Schaier has also found legislation that he believes addresses the problem. HR 2677 is a bill in the U.S. House of Representatives, one co-sponsored by Reps. Brad Sherman, Adam Schiff, and Henry Waxman, all Democrats from California. That bill, Schaier notes, is a response to helicopter noise in Los Angeles County. It is also similar to legislation in the U.S. Senate, SA 71, a bill introduced by Sen. Charles Schumer (D. -NY). Schaier added that the prospects for both bills look bleak at the moment: SA 71 has no corresponding bill in the House (HR 2677 addresses the skies over Los Angeles County). As Schaier states, it is also “languishing there along with the overall FAA reauthorization bill.”
The offices of Rep. Gary Ackerman (D.-Flower Hill) note that H.R. 2677 would direct the FAA to issue regulations to reduce helicopter noise in Los Angeles. And so, the bill, Rep. Ackerman’s spokesman said, only applies to that area.
At the same time, Rep. Ackerman “strongly supports” Sen. Schumer’s proposed legislation and according to his office, “will continue to advocate that it be enacted into law.” Over the summer, Congressman Ackerman sent a letter to the House and Senate Transportation Committees expressing his strong support for the measure.
“As you work to reconcile the House and Senate versions of the FAA Air Transportation Modernization and Safety Improvement Act, H.R. 658, I urge you to retain S.AMDT 71,” said the letter, addressed to the chairmen of the House and Senate Infrastructure Committees.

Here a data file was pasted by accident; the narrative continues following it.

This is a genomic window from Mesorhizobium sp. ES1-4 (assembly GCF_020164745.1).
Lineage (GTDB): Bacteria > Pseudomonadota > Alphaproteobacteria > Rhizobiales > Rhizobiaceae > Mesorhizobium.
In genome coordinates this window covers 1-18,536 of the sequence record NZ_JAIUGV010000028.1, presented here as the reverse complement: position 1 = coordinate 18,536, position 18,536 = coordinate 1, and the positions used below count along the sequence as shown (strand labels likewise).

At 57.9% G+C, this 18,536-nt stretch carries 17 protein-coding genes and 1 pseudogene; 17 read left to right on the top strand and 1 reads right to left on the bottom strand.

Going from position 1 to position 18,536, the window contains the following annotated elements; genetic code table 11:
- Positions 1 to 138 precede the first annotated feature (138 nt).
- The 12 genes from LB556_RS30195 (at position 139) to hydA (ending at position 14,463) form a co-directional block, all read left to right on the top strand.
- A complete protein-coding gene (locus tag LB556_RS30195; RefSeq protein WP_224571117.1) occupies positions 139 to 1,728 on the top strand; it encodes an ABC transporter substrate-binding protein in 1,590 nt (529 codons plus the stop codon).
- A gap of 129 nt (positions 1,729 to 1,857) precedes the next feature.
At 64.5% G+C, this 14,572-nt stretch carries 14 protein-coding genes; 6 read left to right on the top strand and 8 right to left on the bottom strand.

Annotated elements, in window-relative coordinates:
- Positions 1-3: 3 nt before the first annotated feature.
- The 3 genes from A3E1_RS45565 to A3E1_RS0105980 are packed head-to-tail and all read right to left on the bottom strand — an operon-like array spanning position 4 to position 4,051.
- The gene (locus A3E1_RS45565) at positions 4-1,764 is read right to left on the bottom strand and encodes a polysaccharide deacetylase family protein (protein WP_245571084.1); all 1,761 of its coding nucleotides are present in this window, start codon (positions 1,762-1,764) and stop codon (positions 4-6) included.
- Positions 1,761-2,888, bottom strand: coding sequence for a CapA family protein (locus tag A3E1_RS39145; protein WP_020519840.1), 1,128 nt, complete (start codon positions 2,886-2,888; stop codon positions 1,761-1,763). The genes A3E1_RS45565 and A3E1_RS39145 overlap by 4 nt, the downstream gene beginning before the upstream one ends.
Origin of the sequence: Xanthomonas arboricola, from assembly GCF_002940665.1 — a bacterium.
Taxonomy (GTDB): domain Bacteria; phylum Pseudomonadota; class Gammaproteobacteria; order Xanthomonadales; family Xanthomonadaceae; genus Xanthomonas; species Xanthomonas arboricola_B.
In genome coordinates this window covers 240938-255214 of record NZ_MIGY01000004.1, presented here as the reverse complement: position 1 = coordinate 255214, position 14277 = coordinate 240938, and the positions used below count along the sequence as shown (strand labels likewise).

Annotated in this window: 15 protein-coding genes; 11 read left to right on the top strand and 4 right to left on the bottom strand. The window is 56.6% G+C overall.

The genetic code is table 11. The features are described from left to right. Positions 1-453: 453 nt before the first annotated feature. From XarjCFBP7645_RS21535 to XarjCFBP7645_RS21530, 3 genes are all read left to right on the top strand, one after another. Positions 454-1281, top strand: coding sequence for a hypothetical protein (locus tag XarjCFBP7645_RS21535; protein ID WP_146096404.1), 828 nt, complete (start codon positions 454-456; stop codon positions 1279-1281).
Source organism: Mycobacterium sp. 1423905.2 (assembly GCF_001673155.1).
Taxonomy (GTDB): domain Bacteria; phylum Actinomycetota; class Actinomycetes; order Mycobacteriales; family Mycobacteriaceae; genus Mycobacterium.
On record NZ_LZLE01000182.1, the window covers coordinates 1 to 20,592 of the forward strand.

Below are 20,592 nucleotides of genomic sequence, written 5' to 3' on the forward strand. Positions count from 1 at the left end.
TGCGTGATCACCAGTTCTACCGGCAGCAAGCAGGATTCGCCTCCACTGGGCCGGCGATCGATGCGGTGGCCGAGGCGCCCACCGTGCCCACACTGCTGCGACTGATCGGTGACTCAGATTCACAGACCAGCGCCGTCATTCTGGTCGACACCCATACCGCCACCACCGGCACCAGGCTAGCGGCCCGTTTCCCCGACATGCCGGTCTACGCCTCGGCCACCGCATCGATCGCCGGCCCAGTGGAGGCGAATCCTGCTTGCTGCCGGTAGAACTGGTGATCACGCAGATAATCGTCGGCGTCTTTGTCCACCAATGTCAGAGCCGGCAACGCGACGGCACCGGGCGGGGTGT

“This amendment would give the Federal Aviation Administration (FAA) the explicit legal authority to regulate helicopter noise on Long Island. The amendment would also require the FAA to implement regulations for helicopter flight paths on Long Island within one year of the enactment of the bill.
“My Congressional District, which includes parts of Queens and Nassau Counties along the North Shore of Long Island—one of the main routes for helicopters—has endured excessive noise from low-flying helicopters for many years. The disquieting noise from these helicopters has negatively impacted the quality of life for scores of my constituents.
“Accordingly, I respectfully request that you strongly advocate to the conference committee to retain the amendment to give the FAA regulatory authority over helicopters on Long Island in the final conference report. FAA regulation of these helicopters would greatly reduce the noise pollution over my district and the rest of Long Island,” the letter concluded.
In the meantime, Schaier advises residents to dial 311 if they’re bothered by any aircraft noise they haven’t heard before and to mention the time and the circumstances. In addition to helicopters, Quiet Skies will continue to monitor the sounds of regular jets, to present the facts to both the public and the FAA. “Data is king,” Schaier said.
“The new landing patterns seem to be having a dramatic effect on overall aircraft noise levels.” Len Schaier